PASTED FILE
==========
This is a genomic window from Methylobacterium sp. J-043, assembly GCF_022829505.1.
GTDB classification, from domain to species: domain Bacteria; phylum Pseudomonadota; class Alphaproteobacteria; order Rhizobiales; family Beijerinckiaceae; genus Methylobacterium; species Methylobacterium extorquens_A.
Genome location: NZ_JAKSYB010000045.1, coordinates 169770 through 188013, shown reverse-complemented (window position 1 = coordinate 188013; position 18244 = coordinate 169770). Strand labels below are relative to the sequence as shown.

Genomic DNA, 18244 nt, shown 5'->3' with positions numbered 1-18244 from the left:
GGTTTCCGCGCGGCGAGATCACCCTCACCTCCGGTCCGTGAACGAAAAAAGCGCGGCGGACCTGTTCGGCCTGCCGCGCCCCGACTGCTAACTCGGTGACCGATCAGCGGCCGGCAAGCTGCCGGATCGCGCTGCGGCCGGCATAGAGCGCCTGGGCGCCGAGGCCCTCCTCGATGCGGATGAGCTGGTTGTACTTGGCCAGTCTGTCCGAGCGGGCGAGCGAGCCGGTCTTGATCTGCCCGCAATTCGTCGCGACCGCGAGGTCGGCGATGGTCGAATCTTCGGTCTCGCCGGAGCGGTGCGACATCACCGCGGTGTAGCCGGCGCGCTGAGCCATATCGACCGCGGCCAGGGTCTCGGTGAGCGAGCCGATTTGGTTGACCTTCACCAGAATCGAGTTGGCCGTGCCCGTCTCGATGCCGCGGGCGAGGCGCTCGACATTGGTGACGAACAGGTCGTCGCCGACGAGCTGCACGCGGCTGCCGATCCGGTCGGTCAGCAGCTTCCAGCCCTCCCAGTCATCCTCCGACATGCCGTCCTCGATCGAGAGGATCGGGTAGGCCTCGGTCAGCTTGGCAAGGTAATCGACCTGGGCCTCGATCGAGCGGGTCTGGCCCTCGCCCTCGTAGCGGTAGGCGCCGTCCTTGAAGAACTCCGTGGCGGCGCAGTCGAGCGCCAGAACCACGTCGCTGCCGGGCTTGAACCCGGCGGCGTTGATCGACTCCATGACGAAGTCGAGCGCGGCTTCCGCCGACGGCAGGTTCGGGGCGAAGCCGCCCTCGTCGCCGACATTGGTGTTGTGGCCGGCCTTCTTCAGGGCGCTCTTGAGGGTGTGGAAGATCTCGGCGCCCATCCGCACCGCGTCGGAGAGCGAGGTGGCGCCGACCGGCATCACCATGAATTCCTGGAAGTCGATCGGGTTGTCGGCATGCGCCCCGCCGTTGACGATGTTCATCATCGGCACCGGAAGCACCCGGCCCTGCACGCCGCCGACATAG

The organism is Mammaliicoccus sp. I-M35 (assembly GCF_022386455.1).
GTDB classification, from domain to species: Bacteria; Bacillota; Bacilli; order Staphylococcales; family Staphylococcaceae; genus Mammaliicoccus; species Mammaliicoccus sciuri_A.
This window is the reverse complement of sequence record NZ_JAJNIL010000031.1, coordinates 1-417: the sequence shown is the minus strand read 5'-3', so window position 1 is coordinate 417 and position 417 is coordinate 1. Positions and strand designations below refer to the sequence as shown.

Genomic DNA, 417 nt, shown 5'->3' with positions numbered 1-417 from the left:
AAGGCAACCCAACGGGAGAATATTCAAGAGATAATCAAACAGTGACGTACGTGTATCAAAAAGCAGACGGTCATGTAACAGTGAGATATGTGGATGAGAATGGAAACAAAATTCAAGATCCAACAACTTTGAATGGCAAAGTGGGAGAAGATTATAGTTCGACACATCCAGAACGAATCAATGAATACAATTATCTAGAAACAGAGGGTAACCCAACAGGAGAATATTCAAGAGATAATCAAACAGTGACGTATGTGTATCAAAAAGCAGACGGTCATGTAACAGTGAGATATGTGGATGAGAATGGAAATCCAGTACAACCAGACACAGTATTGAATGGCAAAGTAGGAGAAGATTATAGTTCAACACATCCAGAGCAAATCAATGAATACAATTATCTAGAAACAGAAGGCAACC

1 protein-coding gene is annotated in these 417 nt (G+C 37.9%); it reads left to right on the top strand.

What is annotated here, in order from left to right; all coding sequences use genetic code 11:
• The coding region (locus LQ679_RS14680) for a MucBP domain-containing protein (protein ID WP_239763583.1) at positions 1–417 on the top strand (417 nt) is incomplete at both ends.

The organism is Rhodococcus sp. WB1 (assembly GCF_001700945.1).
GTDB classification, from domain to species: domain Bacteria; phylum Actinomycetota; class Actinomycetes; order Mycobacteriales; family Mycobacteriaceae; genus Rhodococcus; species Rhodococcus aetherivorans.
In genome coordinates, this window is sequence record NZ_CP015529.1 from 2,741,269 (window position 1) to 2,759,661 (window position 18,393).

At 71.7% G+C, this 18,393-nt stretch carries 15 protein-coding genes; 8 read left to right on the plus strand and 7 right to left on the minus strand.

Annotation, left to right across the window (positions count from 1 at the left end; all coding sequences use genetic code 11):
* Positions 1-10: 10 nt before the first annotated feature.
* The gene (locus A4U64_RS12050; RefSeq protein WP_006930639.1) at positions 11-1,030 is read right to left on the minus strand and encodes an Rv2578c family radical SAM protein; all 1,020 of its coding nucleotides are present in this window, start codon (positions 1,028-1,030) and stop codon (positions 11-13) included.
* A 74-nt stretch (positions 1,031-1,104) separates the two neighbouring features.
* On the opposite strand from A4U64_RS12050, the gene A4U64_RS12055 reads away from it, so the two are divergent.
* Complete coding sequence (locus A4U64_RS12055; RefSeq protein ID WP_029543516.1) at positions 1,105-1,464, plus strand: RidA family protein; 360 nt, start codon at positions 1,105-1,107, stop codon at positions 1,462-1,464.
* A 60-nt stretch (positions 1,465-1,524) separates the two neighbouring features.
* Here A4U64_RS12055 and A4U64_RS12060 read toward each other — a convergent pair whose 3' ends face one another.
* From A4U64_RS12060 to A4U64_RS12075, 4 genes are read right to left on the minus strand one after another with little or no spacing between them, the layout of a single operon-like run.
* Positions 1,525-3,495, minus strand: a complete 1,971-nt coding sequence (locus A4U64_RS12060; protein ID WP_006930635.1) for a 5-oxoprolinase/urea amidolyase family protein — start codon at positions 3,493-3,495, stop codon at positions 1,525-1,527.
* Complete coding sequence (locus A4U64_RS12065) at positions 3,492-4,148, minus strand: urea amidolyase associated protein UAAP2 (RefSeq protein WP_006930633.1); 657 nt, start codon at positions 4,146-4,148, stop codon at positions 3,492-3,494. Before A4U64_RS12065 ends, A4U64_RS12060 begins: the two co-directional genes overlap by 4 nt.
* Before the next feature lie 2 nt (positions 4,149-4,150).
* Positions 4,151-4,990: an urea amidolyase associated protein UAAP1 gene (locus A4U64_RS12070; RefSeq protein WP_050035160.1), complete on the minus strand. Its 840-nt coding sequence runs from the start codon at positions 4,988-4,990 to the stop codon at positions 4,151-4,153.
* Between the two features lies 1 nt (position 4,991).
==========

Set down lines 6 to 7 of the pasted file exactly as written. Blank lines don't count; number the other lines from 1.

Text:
The organism is Mammaliicoccus sp. I-M35 (assembly GCF_022386455.1).
GTDB classification, from domain to species: Bacteria; Bacillota; Bacilli; order Staphylococcales; family Staphylococcaceae; genus Mammaliicoccus; species Mammaliicoccus sciuri_A.